Child and Adolescent Inpatient Services
Our mission is to provide state-of-the-art diagnostic and treatment services for children and adolescents suffering from a broad range of psychiatric problems that require acute inpatient treatment. The mental, emotional and physical development of a child is complex. A safe and consistent environment is essential in order to meet the many-faceted needs of this population.
Specific areas that are frequently addressed during an inpatient hospitalization may include neurochemical imbalance, physical and/or sexual abuse, dysfunctional family systems, cognitive impairment, and inability to master appropriate socialization skills.
Therapeutic interventions are varied and are individualized based upon the assessment of each child and family system. Our goals are to provide efficient diagnosis and treatment, to arrange appropriate follow-up care after hospitalization, and to assist the patient and the family to learn behavior management skills for use within the community.
Service Goals and Objectives
Our goal is to provide safe and structured care, which facilitates growth and development for the child or adolescent and the family. Complete assessment, planning, intervention and evaluation of treatment for each patient and their family:
- Perform a multidisciplinary assessment of neurodevelopmental issues, medical status, individual strengths and difficulties, as well as environmental issues, family strengths and difficulties.
- Develop a multidisciplinary treatment plan to address the identified issues.
- Patients must meet the general criteria for admission to the NC Neuroscience Hospitals outlined in the Inpatient Psychiatry Policy and Procedure Manual.
- The patient must have a primary psychiatric illness and be in need of inpatient treatment or comprehensive diagnostic services not available or practical in a less restrictive environment.
- Patients should be at least 5 years old and under 18 years old.
- Patients should be at a developmental level and be medically stable enough to have some ability to participate in the unit programming.
- Unit conditions must be conducive to the provision of safe, comprehensive care. (The number of certain types of problems my be limited. These unit-based decisions are to be made by the nurse manager and attending physician).
An interdisciplinary approach is used to plan and provide care for patients and their families. What this means is that patients see a variety of health care workers that can relate on many different levels and concerns. The interdisciplinary team members include the following:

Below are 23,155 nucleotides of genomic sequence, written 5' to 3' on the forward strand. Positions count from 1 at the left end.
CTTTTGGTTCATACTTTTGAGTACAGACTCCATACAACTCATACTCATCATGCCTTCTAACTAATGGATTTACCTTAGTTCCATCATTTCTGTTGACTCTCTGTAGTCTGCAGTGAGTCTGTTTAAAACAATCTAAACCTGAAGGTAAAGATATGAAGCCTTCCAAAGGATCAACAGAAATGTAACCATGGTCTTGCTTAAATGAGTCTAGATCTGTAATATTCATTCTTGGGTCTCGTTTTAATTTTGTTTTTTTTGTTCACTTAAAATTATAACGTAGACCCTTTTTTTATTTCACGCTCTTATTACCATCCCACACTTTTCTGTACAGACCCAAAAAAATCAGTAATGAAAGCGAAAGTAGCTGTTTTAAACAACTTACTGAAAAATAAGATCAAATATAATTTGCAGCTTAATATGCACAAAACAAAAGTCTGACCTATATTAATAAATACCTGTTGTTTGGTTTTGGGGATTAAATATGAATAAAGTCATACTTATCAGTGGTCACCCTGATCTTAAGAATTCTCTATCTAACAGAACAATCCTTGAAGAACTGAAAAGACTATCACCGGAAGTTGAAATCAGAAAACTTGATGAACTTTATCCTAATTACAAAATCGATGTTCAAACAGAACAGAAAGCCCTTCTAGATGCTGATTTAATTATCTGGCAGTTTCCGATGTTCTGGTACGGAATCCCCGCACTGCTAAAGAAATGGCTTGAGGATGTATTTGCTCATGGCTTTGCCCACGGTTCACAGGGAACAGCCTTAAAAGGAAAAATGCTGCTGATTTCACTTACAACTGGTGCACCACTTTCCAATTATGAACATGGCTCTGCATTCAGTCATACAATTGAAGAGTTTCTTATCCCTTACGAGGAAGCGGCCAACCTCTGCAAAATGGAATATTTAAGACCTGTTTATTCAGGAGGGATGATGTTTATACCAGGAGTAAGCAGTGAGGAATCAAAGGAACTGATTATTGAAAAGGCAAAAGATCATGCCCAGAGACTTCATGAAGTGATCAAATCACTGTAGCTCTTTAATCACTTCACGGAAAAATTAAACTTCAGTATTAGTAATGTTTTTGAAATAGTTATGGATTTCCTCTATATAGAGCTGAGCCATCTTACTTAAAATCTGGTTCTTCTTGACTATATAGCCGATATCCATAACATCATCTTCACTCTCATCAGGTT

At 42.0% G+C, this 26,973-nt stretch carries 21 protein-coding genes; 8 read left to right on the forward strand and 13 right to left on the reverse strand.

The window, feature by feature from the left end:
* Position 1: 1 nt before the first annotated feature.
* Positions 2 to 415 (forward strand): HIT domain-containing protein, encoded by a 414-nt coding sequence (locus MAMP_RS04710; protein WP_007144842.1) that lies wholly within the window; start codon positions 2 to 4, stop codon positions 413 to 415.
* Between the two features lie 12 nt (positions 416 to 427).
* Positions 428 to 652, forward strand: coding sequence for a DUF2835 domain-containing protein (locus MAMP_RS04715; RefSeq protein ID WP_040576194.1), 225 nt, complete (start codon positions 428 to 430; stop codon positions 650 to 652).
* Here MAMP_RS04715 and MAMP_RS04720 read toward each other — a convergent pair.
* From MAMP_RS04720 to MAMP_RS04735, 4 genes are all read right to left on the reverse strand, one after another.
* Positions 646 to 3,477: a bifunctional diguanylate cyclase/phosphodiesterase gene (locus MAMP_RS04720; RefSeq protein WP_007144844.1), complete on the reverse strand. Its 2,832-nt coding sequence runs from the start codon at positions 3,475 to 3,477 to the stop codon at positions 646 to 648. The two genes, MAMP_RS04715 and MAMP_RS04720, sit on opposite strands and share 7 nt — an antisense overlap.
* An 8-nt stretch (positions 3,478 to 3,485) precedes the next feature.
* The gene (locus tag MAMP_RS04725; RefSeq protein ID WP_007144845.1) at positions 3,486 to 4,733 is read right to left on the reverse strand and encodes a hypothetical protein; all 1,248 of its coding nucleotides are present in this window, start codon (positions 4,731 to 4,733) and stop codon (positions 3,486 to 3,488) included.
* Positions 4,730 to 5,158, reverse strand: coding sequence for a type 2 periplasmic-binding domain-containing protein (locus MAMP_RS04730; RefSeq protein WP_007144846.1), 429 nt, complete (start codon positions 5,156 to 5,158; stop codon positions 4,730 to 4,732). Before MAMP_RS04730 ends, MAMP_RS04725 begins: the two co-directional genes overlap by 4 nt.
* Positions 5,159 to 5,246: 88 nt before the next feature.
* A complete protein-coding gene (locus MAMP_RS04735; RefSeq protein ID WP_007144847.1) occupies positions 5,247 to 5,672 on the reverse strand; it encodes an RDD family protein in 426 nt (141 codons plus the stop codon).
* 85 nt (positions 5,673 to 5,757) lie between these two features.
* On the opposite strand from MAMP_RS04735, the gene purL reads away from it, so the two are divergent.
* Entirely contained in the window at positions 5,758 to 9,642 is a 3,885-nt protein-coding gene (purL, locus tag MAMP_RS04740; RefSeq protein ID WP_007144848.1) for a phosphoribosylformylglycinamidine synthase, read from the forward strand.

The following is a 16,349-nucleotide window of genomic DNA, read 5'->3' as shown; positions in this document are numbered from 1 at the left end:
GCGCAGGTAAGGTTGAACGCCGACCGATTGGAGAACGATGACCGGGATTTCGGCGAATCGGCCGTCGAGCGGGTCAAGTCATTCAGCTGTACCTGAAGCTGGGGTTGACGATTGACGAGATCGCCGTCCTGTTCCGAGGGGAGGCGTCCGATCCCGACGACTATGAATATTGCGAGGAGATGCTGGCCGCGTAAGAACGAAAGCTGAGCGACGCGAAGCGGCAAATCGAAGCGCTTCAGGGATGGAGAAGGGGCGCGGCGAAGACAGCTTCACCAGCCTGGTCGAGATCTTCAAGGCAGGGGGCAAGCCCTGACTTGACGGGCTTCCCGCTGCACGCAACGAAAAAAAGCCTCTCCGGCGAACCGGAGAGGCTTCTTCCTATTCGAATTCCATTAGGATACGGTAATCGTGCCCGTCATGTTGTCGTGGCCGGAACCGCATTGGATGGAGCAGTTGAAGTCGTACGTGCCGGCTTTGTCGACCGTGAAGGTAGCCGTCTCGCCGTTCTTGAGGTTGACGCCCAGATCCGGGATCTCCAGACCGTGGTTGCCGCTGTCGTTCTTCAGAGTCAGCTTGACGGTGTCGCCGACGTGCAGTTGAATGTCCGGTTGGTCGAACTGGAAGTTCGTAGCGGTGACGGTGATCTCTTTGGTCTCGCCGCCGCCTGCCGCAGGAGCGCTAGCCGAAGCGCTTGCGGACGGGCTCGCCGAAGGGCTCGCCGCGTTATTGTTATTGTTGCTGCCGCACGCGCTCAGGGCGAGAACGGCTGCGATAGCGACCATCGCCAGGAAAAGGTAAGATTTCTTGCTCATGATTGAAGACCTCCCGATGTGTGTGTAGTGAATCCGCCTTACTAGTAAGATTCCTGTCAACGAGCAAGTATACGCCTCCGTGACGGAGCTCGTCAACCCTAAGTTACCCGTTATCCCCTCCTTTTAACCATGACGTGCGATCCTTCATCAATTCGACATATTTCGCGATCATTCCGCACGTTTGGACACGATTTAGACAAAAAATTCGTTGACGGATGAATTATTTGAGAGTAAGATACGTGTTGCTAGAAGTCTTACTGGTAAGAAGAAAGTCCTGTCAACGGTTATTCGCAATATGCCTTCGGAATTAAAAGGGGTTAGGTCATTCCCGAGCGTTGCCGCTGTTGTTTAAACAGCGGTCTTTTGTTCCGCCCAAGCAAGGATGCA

- Attending Child Psychiatrists
- Psychiatry Residents
- Occupation Therapists
- Recreation Therapists
- Social Workers
- Psychologists, when consulted
Please note that since UNC is a teaching hospital, closely supervised trainees from the above disciplines may frequently participate in a child’s care. The role of medical students and other trainees, however, never replaces that of the physician and other professional therapists or caregivers.
Course of Hospitalization
The interdisciplinary team will prioritize goals for the hospitalization. Diagnostic evaluations that may be indicated during the hospitalization include:
- organic workup (EEG, MRI, etc.)
- psychoeducational testing
- visualmotor, fine motor testing
- speech and language evaluation
- psychological testing
- trauma evaluation
- family, environmental assessment
Medication trials will be initiated based on diagnostic need. Family assessments and parent education are an integral part of the care program, as well as the follow-up planning. Patient and group safety is carefully maintained. The patient is expected to attend various groups such as the social skills groups, recreational or occupational therapy, relaxation groups, and community meetings in order to learn needed skills and strategies for coping in the community.
Each patient will be enrolled in our Hospitals School, which is part of the Chapel Hill-Carrboro public school system. For more information about the UNC Hospitals School, visit their website.
Patients are considered to be ready for discharge when they can receive safe and appropriate care in a less restrictive setting. Since each patient’s treatment plan is individualized, it is difficult to state a specific length of stay. Every effort is made to keep a child or adolescent hospitalized no longer than necessary to provide quality care and to plan for appropriate post-hospitalization care.
Aftercare issues are identified early in the hospitalization and follow-up planned. Most patients require treatment after discharge, which can range from psychotherapy and/or medication management to wrap-around services or residential treatment. Our social workers work closely with families and the community to plan the discharge and to arrange for immediately accessible resources, as well as to begin the process of accessing less readily available resources such as residential treatment. Crisis planning is a priority regardless of the availability of recommended services.
Information for Referrers
- If you have assessed the child or adolescent and are interested in direct admission to our units, please call (800) 806-1968.